This afternoon I returned to the War Memorial Opera house for the fifth of the eight performances of Giuseppe Verdi’s Rigoletto as part of the annual Summer Season of the San Francisco Opera. Regular readers probably know by now that my wife and I continue to renew our subscription seats; and I particularly enjoy them for the excellent view of the orchestra pit, as well as the stage. The result was that I had a far richer impression of Music Director Nicola Luisotti’s contribution to this powerful production, which was just as compelling this afternoon as when I saw the second performance a little less than two weeks ago.
However, before going into specifics of how much Luisotti added to this production, it is important to note that, whatever one may think about Verdi’s capacity for summoning “grand” sounds, he can achieve some impressively intimate effects by complementing solo voices with only a few instruments. Thus, when bass Andrea Silvestrelli is singing Sparafucile’s first encounter with baritone Quinn Kelsey’s Rigoletto, his description of his “work practices” as an assassin is accompanied by a single cello (David Kadarauch) and a single double bass (Joseph Lescher) playing in parallel octaves. The effect is, to say the least, spooky enough for the attentive viewer to be suspicious whenever Sparafucile comes into view.
Kadarauch also played a key role in setting the tone for soprano Nino Machaidze’s Gilda in her greatest distress, this time playing a duet with Janet Popesco Archibald on cor anglais:
Rigoletto (Quinn Kelsey) and Gilda (Nino Machaidze) during the third act of Rigoletto (photograph by Cory Weaver, courtesy of San Francisco Opera)
Gilda also figures in the solo instrumental accompaniment for what is probably her best known aria, “Caro nome” (dearest name), during which she imagines love with the handsome student she has seen at church:
Nino Machaidze’s “Caro nome” moment (photograph by Cory Weaver, courtesy of San Francisco Opera)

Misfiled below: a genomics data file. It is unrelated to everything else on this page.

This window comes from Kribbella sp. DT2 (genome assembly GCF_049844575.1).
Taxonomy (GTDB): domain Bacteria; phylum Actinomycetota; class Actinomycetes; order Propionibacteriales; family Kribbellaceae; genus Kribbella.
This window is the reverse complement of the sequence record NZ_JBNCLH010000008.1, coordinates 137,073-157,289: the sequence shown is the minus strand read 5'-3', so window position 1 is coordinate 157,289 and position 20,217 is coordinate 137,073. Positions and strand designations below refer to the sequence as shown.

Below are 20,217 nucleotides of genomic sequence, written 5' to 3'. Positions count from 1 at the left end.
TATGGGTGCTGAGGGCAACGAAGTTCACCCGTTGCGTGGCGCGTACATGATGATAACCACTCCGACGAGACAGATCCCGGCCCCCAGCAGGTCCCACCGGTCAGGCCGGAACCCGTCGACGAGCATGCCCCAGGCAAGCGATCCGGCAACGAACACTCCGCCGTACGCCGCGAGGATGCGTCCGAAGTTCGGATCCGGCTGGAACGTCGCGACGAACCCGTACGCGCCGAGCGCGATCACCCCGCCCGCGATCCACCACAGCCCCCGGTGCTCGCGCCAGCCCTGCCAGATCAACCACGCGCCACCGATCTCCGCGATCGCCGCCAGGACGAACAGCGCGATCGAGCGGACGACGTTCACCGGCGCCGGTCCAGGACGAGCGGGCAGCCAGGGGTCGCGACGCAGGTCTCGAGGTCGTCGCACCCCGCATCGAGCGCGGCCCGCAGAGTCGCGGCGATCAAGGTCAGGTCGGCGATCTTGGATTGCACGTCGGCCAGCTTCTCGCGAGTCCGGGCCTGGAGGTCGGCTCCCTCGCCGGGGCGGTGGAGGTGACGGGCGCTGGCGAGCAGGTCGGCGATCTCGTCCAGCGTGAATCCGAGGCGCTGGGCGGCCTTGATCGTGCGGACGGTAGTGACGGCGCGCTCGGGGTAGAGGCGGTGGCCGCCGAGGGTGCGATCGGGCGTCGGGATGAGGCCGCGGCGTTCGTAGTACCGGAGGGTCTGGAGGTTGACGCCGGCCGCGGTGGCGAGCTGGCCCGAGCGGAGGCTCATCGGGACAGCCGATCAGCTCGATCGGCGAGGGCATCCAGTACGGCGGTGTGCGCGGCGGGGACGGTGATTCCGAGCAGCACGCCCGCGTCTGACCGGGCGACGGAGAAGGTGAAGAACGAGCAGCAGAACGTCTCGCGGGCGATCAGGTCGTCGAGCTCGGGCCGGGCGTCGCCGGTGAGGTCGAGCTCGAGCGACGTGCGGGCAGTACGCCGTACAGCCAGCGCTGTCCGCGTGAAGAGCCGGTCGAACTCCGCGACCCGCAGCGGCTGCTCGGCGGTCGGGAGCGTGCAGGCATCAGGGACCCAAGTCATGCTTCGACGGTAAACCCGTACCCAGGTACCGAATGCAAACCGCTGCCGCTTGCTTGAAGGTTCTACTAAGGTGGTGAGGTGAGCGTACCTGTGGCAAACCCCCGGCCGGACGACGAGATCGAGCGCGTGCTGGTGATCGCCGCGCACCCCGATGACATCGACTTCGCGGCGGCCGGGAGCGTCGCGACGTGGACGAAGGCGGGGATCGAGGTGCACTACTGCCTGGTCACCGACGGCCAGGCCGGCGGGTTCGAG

The violin solo, which is much more familiar due to the many concert performances this aria receives, was given just the right rhetorical twists when played by Concertmaster Kay Stern.
What is particularly striking about the opera as a whole is just how compact everything is as the dark narrative gradually unfolds. That darkness is often reinforced through subtle gestures, and it was particularly interesting to observe how Luisotti’s management of tempo in the pit showed so much sensitivity to those gestures. The conductor, after all, is the necessary conduit between what happens on stage and what happens in the pit; and awareness of the stage tends to take higher priority, because the Concertmaster can see to many of the “management” activities in the pit.
Of course the best operas are the ones in which the details in the music matter just as much as the dramatic unfolding of the details in the libretto. However, even when both sets of details are taken into account by all of the performers, the mutual reinforcement of music and drama still tends to be a rare delight. Luisotti clearly knows how to prioritize that reinforcement, and his technique as a conductor does much to establish this particular production of Rigoletto firmly in the memory of those fortunate enough to experience it.